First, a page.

“I only talked to you because you look like the kind of girl who is DTF.”
“You’re the type of girl who likes to party a lot.”
“You look like the kind of guy who always does drugs.”
Brielle Beck. Hallie Muth. Muhammed Kara. Those quotes aren’t made up, and neither are these names. Those derogatory and judgemental statements were actually said to these students—and it’s nothing new.
In everyday life, we find ourselves being judged by others based off of the clothes we wear, the color of our hair, our various heights and weights—the list is endless. This process is subconscious; when we meet or see someone our mind tries to recognize in a sense who this person is and as a result, we have judged them. Recently, however, it has become apparent that society has a new way of viewing people. When people judge, they place others in demeaning categories based solely on the view.
“I don’t understand how by looking at someone you can tell what they would and would not be into,” says freshman interdisciplinary studies major Brielle Beck. “How can you make an assumption about who they are based off of how they look?”
Whatever happened to not judging a book by its cover? Aside from being categorized, deeming people as intimidating has started to become a new trend. According to Merriam Webster’s dictionary, the definition of intimidation is: to make timid or fearful. So what is it about a girl that makes her so scary to others?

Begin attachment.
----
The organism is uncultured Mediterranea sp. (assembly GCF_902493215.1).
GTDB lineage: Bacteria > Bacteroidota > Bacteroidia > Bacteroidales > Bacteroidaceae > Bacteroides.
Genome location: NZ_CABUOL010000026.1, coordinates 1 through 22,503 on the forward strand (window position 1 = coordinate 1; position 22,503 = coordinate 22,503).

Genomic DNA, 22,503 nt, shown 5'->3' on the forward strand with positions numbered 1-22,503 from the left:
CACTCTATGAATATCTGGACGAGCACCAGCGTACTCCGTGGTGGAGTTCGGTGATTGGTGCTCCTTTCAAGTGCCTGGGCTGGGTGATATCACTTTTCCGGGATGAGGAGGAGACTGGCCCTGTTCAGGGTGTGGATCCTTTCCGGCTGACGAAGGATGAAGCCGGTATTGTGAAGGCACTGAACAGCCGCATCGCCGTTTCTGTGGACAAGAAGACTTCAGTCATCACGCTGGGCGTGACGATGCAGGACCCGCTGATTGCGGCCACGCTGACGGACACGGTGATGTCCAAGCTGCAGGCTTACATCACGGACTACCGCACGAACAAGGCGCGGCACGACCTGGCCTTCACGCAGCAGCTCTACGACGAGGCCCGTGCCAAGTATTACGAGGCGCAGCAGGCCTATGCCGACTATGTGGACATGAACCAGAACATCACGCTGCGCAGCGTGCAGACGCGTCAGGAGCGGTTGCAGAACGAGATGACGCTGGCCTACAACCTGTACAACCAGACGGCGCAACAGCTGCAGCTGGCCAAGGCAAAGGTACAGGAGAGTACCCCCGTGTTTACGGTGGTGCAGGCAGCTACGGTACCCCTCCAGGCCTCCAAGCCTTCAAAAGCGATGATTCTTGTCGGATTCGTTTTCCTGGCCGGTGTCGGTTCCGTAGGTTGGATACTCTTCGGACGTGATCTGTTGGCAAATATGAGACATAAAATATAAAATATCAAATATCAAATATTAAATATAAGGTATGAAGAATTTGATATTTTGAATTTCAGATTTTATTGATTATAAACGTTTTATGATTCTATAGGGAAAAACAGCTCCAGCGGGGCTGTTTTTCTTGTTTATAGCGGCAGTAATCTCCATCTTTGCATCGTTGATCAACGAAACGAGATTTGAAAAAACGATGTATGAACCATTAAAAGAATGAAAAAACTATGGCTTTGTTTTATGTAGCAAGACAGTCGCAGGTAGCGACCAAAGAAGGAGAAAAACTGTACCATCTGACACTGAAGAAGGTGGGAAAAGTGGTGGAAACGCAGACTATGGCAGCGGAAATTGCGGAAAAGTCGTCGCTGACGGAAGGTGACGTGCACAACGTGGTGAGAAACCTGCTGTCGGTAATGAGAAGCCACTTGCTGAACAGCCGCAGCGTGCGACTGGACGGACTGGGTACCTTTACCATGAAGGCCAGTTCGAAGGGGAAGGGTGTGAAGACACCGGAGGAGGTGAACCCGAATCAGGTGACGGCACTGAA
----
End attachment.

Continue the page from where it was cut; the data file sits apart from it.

There are so many excuses and poor justifications circulating as to why people make these kinds of assumptions. Some say that you are judged solely on the clothes you wear: the style, the color and the length. Others have deemed characteristics that seem strong-minded or independent as reasons why someone is described as intimidating. But in actuality, are these justifiable reasons to degrade someone? We didn’t think so.
“I think some guys make certain assumptions to make their actions seem reasonable. That or they are insecure,” says junior education major, Hallie Muth.
These kinds of judgments aren’t solely targeted within the female community. Males, as well as those in other communities like LGBT groups, face degrading statements based off of how they look or dress every single day. It is not uncommon to hear boys being referred to as players, and let’s not get into the homophobic testimonies people face daily.
“Since I was young, I knew people would always judge me no matter what,” says freshman development and family studies major Muhammad Kara. “Judging someone is just like bullying. There’s no way to stop it.”
Harshly judging and criticizing people based on how they look has become a popular norm in society that can leave bad tastes in the mouths of those they are describing. No one wants to be told that the reason someone didn’t sit next to them in math class is because they were “too intimidating” or “looked like a prude.”
So, why do people judge this way?
With so many people quick to render judgments about another’s character based solely on looks, dress and association, one can safely assume that this trend leads to lost opportunities for new friendships and even perhaps, relationships. And it’s a loss.
Why do you think people judge others so much based on their looks? Let us know your thoughts in the comments section. We want to hear from you!